The measure of a metre


On 7 April 1795, the metre was born but the search for a precise, universal standard of measurement was just beginning.


A copy of the standard metre installed on a wall in Paris in 1796 or 1797 for public use.
A copy of the standard metre installed on a wall in Paris in 1796 or 1797 for public use.
Ken Eckert

What makes a metre? Today we take for granted this standard unit of length, recognised in countries around the world (with the exception of the odd holdout like the USA), but it’s a relatively recent invention. We can date its birth quite precisely: 7 April 1795, when the French government of the First Republic legislated it into being.

In the late 17th century, natural philosophers such as John Wilkins and Tito Livio Burattini began thinking about a “universal measure” that could be based on natural phenomena and help standardise scientific measurements conducted different countries. While the idea had its adherents, it was a century before any of them had the power to implement such a scheme.

In the aftermath of the 1789 French Revolution, throwing off the legacy of the Ancien Regime also meant throwing off the traditional units of measure, which varied hugely from place to place and were mathematically untidy. In their place was introduced the metric system, based on natural quantities, which is the forerunner of the SI (Système international) units we use today.

The metre was initially defined as one ten-millionth of the distance from the equator to the North Pole. (It had earlier been proposed that it be defined as the length of a pendulum that would complete one swing per second, but careful measurements showed that this length would change slightly at different places on Earth due to small variations in the local strength of the gravitational field.)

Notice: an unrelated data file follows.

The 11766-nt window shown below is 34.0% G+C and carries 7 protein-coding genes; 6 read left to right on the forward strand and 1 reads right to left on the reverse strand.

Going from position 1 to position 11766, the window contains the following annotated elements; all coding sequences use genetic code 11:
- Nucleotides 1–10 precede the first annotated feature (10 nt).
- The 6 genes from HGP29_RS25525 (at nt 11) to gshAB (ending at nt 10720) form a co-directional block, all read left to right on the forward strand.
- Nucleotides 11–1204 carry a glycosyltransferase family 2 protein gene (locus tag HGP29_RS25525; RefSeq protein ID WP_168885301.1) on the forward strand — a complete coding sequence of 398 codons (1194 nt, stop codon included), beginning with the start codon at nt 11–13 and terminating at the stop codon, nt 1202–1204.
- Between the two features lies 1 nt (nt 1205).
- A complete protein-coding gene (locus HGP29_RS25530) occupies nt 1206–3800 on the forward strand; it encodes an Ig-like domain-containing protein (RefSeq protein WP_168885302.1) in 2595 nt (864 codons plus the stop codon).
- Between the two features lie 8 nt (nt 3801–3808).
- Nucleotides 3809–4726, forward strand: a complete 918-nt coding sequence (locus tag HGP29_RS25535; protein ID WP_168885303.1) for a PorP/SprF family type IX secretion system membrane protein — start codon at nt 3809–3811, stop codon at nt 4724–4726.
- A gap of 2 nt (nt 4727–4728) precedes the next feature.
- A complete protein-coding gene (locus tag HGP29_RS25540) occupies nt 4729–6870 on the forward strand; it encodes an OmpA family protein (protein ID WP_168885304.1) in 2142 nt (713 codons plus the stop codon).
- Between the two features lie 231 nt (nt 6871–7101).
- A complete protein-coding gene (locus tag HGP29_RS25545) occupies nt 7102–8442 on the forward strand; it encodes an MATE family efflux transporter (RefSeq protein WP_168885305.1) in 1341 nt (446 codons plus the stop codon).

That’s a nice round number, but in practice not much use to a tailor who wants to measure off a metre of cloth. Once a very precise measurement of the equator-pole distance had been made (the surveying expedition took several years), authorities in Paris constructed a platinum bar with a length of exactly one metre to serve as an official reference point.

That reference bar was good enough for 90 years, but an increasing desire for precision led to the introduction of a new one in 1889 – a platinum-iridium bar – and the stipulation that its length be measured at the melting temperature of ice, to avoid heat-related expansion and contraction.

The next big advance in precision came in 1960, when the metre was redefined as precisely 1,650,763.73 wavelengths of a specific frequency of light emitted by an atom of krypton-86.

And finally (so far), in 1983 the metre was again redefined, this time as “the length of the path travelled by light in vacuum during a time interval of 1/299 792 458 of a second”.

At each stage, the definition has become more precise and – just as importantly – includes a set of specifications for measuring a metre in such a way that, with the right equipment, it will always produce the same result.

Alongside a handful of other base units such as the second (which is defined in terms of the frequency of radiation from a caesium atom) and the kilogram (which is still defined by comparison to a lump of platinum-iridium alloy kept in a lab in France), the metre forms the backbone of the system we use to measure everything else.

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